Lucky New Year's Day foods, the southern tradition.
● By John Lee
For many people, January 1st offers an opportunity to forget the past and make a clean new start. But instead of leaving everything up to fate, why not enjoy a meal to increase your good fortune? There are a variety of foods that are believed to be lucky and to improve the odds that next year will be a great one. Traditions vary from culture to culture, but there are some good ole staples here in the South that folk take very serious like black-eyed peas, pork, greens and/or cabbage. Down here in the Southern United States, it's traditional to eat black-eyed peas in a dish called Hoppin' John. There are even those who believe in eating one pea for every day in the new year. This all traces back to the legend that during the Civil War, the town of Vicksburg, Virginia, ran out of food while under attack. The residents fortunately discovered black-eyed peas and the legume was thereafter considered lucky.
Cooked greens, including cabbage, collards, kale, and chard, are consumed at New Year's in different countries for a simple reason — their green leaves look like folded money, and are thus symbolic of economic fortune. The Danish eat stewed kale sprinkled with sugar and cinnamon, the Germans consume sauerkraut (cabbage) while in the southern United States, collards are the green of choice. It's widely believed that the more greens one eats the larger one's fortune next year.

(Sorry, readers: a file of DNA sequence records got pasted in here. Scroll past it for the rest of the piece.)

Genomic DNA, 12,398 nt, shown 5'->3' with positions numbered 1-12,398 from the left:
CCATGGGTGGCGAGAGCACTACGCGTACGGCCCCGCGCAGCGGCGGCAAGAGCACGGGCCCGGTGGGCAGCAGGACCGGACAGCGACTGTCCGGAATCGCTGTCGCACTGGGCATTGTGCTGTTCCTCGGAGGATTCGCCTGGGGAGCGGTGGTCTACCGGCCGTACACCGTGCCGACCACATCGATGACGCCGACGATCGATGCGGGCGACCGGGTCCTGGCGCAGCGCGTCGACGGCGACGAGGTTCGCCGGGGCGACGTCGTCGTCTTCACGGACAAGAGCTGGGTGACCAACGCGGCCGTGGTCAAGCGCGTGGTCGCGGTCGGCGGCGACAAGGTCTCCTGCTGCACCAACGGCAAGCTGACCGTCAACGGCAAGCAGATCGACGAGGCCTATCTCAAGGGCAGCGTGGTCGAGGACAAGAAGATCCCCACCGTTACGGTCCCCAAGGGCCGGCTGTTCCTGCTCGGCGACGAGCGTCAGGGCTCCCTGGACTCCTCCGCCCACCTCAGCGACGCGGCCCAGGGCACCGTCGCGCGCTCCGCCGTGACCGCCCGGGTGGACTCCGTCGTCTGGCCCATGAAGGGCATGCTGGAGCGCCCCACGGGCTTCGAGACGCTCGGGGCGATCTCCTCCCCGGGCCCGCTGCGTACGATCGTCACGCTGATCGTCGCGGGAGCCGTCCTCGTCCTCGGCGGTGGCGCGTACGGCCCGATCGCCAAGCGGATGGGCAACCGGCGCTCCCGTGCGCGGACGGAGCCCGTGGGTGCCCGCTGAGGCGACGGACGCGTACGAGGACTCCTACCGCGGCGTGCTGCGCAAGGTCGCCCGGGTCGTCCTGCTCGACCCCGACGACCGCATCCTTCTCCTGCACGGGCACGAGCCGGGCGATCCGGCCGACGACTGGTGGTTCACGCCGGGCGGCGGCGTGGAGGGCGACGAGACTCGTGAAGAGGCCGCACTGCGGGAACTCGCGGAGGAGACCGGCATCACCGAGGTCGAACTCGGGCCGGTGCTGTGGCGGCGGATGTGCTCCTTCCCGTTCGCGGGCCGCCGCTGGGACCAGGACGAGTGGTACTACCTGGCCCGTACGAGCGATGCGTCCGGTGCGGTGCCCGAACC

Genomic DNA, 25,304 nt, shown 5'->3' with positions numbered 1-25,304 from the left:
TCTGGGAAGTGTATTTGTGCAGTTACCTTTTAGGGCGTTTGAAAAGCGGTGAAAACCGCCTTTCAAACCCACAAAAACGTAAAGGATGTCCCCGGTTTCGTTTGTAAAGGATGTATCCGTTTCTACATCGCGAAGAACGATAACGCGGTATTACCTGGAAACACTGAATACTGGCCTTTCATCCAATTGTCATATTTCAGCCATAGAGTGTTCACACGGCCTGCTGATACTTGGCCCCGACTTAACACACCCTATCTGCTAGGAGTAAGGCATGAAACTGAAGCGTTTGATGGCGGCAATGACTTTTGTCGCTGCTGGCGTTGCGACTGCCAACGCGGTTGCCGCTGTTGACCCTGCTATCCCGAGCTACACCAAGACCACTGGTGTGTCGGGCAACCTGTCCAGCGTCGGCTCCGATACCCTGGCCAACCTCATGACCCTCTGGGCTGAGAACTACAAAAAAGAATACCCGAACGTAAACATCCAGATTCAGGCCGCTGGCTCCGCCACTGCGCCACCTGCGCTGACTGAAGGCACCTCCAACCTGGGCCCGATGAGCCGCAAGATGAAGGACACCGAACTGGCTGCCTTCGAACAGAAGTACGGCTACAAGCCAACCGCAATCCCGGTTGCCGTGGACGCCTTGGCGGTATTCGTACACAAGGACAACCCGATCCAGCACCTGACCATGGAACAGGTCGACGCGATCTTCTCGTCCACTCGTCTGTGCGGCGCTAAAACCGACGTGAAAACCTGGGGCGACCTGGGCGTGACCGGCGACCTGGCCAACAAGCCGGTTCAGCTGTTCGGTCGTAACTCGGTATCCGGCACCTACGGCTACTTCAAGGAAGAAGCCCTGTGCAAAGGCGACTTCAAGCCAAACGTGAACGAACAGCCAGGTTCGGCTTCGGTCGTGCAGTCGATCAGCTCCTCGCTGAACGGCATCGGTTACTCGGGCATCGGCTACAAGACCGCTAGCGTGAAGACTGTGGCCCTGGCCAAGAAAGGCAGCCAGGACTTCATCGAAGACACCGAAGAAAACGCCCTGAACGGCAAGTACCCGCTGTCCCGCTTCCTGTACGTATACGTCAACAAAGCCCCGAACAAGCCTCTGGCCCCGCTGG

The custom of eating pork on New Year's is based on the idea that pigs symbolize progress. The animal pushes forward, rooting itself in the ground before moving. Roast suckling pig is served for New Year's in Cuba, Spain, Portugal, Hungary, and Austria—Austrians are also known to decorate the table with miniature pigs made of marzipan. Different pork dishes such as pig's feet are enjoyed in Sweden while Germans feast on roast pork and sausages. Pork is also consumed in Italy and the United States, where thanks to its rich fat content, it signifies wealth and prosperity. Here in the South we stick to Baked Ham or pork chops.
WHAT NOT TO EAT. In addition to the aforementioned lucky foods, there are also a few to avoid. Lobster, for instance, is a bad idea because they move backwards and could therefore lead to setbacks. Chicken is also discouraged because the bird scratches backwards, which could cause regret or dwelling on the past. Another theory warns against eating any winged fowl because good luck could fly away.